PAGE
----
How to Read a Stock Market Table and How Stocks Are Sold

How to Read A Stock Market TableAs mentioned above, many Americans invest in the stock market.  How do they know how the stocks they invested in are doing?  They can look in the business section of a daily newspaper or check on a number of online sites.  Below is a description of the columns in a stock market table as you read a stock market table from left to right.

52 Weeks (Hi and Lo)-  These two columns list the highest and lowest price of the stock over the past year.

Name-  This column describes the name of the business.

Symbol-  This is the symbol for the company’s stock.  Useful for quick reference.

Dividend.  This column describes any dividend paid over the previous year on the stock.

Yield.  This represents the dividend as a percentage of the stock’s price.

PE (Price Earnings Ratio) – the price of a corporation’s stock divided by the amount the corporation earned per share over the past year.

Volume-  This column describes the number of shares of a stock traded on one day.  It is expressed in 100’s.   Which means to know the exact amount of stock traded, you need to add two zeros to the number in the column.

Hi  and Lo –   The numbers in these columns show the highest and lowest prices offered for the stock on that day.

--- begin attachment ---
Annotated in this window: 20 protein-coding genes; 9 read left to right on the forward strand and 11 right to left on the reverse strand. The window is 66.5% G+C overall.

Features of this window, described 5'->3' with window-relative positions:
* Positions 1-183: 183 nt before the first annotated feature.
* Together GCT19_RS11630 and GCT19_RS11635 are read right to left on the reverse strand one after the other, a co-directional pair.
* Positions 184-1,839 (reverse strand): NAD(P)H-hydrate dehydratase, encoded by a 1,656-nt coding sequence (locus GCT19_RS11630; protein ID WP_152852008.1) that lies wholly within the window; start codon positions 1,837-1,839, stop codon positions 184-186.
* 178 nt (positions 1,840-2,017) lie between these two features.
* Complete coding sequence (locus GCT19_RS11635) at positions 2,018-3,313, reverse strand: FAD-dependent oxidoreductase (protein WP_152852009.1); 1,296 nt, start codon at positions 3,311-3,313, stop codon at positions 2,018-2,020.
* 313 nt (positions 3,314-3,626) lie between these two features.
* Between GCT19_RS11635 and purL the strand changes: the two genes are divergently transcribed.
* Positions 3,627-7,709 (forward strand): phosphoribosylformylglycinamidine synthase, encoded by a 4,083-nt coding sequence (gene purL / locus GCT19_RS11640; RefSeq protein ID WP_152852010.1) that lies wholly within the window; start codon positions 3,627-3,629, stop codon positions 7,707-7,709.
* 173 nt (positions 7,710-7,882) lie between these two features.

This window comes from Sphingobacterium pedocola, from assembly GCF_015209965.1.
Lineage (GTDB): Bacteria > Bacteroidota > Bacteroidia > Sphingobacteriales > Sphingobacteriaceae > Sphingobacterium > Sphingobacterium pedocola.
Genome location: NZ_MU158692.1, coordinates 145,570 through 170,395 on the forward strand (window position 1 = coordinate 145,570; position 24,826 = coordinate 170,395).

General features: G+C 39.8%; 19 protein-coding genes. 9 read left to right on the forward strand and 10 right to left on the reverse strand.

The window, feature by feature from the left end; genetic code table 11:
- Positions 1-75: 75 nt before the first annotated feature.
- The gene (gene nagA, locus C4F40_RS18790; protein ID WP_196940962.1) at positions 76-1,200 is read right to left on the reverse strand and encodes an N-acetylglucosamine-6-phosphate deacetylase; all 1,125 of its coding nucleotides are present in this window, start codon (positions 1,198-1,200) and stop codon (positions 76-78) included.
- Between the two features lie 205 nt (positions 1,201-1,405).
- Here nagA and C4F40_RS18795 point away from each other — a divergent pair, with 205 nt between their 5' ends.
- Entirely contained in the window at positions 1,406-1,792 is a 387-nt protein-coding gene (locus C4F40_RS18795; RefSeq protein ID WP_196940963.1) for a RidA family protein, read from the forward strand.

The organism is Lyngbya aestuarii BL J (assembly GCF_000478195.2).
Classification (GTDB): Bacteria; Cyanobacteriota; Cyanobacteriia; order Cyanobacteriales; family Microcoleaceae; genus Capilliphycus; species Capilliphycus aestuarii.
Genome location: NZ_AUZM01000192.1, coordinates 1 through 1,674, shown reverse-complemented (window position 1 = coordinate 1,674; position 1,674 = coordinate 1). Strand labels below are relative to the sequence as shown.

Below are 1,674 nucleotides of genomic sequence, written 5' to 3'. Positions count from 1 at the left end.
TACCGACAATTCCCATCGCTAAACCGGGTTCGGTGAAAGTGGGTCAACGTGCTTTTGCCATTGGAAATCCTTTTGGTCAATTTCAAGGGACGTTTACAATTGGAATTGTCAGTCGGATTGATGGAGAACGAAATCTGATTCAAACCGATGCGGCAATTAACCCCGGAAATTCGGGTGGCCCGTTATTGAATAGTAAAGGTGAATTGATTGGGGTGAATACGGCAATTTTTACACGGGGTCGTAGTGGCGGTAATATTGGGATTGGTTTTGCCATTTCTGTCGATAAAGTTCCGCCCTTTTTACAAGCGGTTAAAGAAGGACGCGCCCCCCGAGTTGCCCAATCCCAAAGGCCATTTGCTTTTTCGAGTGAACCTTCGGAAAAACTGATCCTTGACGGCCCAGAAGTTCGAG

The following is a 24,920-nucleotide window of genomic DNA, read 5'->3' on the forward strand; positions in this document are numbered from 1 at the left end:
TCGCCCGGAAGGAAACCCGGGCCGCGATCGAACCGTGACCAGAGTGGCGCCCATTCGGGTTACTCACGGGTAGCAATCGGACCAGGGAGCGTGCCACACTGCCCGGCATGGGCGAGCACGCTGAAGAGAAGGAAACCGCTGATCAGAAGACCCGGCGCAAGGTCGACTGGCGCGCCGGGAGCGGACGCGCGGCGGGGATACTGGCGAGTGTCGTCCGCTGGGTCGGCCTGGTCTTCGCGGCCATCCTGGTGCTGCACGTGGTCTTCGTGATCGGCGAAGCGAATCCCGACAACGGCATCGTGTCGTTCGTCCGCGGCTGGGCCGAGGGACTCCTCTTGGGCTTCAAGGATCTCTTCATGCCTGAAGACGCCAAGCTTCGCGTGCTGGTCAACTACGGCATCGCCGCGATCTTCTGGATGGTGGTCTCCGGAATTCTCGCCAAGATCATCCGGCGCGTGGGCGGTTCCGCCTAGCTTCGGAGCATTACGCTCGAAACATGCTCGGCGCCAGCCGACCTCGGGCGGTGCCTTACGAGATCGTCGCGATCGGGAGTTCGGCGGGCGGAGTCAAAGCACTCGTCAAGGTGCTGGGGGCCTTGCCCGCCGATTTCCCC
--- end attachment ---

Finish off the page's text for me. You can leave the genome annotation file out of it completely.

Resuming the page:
Close –  Describes the last price at which the stock traded when the bell to close the exchange sounded.

Net Change – Describes the change in the closing price compared to the closing price of the day before.

 

Click on the link below to see a sample stock market table.

Reading a Stock Market Table

 

The Steps Involved in Purchasing Stock

Let’s say that you are interested in purchasing some General Motors (GM) stock.  You would then follow the steps below.  Much of what happens below, occurs “behind the scenes”.

  1. You place the order with your broker to buy 100 shares of General Motors stock.
  2. The broker sends the order to the firm’s order department.
  3. The order department sends the order to the firm’s clerk who works on the floor of the exchange where shares of General Motors are traded (the New York Stock Exchange).
  4. The clerk gives the order to the firm’s floor trader, who also works on the exchange floor.
  5. The floor trader goes to the specialist’s post for General Motors and finds another floor trader who is willing to sell shares of General Motors.
  6. The traders agree on a price.
  7. The order is executed.
  8. The floor trader reports the trade to the clerk and the order department.
  9. The order department confirms the order with the broker.
  10. The broker confirms the trade with you.

 

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